pytest is better than assert{ 2.0 } (except it's in Python! Bleah!)

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Nov 26, 2010, 9:55:29 PM11/26/10

A while ago I invented an assertion, assert{ 2.0 }, that reflects its
expression and all intermediate values when it fails:

x = 7; y = 10; assert { x == 7 && y == 11 }
Expected ((x == 7) and (y == 11)), but
(x == 7) is true
x is 7
(y == 11) is false
y is 10

Actually, that's not my assertion, it's Wrong.rb, by Alex Chaffee. His
diagnostic itself is slightly different, but note that it reflects the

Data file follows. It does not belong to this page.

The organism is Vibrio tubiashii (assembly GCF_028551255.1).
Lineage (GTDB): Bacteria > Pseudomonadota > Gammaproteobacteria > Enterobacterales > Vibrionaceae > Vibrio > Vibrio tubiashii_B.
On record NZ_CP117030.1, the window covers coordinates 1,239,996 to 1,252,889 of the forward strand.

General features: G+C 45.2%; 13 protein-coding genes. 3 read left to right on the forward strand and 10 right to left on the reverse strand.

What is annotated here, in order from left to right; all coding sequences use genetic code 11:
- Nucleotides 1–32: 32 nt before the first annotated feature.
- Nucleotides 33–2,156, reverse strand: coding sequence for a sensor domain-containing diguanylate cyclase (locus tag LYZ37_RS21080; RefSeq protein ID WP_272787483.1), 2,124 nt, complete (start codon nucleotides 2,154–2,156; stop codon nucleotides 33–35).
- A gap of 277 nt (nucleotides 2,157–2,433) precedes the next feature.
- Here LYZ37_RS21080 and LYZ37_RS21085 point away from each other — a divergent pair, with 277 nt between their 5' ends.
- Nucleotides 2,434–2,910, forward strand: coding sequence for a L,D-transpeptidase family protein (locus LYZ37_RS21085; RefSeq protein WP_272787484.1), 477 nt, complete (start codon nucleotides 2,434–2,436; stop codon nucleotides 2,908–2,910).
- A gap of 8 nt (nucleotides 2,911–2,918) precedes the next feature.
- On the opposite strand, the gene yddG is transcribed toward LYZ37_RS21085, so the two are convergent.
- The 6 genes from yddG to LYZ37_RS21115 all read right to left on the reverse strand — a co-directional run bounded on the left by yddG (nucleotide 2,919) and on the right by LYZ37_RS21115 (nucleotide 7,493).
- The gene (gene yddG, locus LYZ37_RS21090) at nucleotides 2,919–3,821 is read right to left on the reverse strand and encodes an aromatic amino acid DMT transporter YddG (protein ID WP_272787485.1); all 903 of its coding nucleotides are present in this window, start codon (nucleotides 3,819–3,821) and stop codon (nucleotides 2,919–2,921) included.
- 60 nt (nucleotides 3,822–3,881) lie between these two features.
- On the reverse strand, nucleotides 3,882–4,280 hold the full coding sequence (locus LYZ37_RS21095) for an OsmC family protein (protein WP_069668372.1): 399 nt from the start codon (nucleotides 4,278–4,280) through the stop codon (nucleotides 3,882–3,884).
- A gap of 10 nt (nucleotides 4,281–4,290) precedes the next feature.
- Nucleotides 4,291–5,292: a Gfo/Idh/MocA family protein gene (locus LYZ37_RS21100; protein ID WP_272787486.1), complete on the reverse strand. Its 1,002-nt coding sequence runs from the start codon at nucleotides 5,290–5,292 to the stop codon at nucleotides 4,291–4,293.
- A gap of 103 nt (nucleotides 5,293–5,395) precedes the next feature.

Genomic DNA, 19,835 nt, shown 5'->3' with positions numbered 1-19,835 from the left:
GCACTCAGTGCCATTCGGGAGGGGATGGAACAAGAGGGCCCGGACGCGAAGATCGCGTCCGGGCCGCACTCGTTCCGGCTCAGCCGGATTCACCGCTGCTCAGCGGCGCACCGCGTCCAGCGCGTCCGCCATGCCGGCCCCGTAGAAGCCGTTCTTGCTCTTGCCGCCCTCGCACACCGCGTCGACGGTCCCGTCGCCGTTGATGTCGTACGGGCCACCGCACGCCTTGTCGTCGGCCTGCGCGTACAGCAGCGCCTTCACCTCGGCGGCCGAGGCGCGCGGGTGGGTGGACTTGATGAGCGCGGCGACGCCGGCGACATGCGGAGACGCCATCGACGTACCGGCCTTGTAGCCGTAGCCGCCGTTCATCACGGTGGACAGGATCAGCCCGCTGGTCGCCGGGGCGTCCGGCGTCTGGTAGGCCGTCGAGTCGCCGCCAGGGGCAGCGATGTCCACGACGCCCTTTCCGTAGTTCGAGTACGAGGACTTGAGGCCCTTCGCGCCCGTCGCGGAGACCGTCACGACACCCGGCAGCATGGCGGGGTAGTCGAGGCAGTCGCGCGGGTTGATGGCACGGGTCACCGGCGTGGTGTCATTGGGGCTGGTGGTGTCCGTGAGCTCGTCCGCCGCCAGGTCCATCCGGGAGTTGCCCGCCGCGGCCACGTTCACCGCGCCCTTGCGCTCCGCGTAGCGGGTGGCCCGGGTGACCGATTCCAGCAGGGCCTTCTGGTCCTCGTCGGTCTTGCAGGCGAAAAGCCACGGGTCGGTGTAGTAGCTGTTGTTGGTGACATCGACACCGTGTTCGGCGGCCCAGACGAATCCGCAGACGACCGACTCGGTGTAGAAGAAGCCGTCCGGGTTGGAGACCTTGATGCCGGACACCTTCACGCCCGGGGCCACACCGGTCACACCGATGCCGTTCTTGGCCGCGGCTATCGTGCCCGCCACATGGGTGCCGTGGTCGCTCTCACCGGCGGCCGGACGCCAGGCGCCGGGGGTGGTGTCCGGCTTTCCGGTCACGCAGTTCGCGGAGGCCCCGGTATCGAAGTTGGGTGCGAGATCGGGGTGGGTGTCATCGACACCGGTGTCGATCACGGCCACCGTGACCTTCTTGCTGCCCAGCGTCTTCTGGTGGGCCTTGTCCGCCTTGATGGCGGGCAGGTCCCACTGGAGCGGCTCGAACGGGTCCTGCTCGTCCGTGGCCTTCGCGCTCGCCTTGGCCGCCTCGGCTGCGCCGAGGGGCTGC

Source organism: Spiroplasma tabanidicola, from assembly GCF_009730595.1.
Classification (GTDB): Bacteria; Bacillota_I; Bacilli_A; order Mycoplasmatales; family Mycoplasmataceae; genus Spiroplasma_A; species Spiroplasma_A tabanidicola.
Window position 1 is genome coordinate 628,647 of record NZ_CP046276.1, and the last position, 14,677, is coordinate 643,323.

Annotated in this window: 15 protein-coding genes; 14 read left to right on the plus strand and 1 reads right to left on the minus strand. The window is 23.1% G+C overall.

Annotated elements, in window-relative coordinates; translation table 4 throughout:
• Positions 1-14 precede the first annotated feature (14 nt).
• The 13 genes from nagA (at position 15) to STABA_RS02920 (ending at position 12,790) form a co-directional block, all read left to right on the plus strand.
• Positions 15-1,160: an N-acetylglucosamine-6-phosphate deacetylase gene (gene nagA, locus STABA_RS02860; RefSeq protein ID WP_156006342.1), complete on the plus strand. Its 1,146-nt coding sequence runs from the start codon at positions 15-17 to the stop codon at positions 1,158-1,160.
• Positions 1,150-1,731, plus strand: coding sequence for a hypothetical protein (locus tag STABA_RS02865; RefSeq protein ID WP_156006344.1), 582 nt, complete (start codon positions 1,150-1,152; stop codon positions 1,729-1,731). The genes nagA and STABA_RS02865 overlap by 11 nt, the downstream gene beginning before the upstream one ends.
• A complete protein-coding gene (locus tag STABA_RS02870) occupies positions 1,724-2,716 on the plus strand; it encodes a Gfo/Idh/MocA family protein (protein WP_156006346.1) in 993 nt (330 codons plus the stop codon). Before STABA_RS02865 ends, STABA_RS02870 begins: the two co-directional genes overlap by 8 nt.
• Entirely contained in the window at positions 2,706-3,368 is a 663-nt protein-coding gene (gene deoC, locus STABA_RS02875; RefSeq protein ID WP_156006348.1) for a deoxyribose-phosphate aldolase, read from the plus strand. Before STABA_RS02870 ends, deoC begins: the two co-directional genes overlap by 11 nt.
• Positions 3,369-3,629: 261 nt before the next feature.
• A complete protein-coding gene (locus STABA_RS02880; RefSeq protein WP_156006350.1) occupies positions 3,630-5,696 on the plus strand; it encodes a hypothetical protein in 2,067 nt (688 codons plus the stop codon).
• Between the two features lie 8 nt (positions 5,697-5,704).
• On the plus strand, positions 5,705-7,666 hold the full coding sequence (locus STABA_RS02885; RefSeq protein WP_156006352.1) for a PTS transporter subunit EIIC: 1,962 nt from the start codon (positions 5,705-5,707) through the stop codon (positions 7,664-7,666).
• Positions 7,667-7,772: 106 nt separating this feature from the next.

variable names and values. That's the point of assert_equal() and its
ilk. You _can't_ say == in your assertion, despite the readability
benefits, because assertions must compete with debugging.

An assertion, when it fails, should work like debugging with a "local
variables watch" feature.

Today I successfully auditioned pytest, and it has a better version of
this technique. It leverages Python, which has different reflection
systems. Its faults look like this:

def test_function():
> assert f() == 4

E assert 3 == 4
E + where 3 = f()

Open question: What other assertion systems have user interfaces this awesome?

Oh, also, with pytest...

A> you don't need any icky { } around your statement -
just write assert! and...

B> even asserts in the middle of your code reflect their values.

Get it here:


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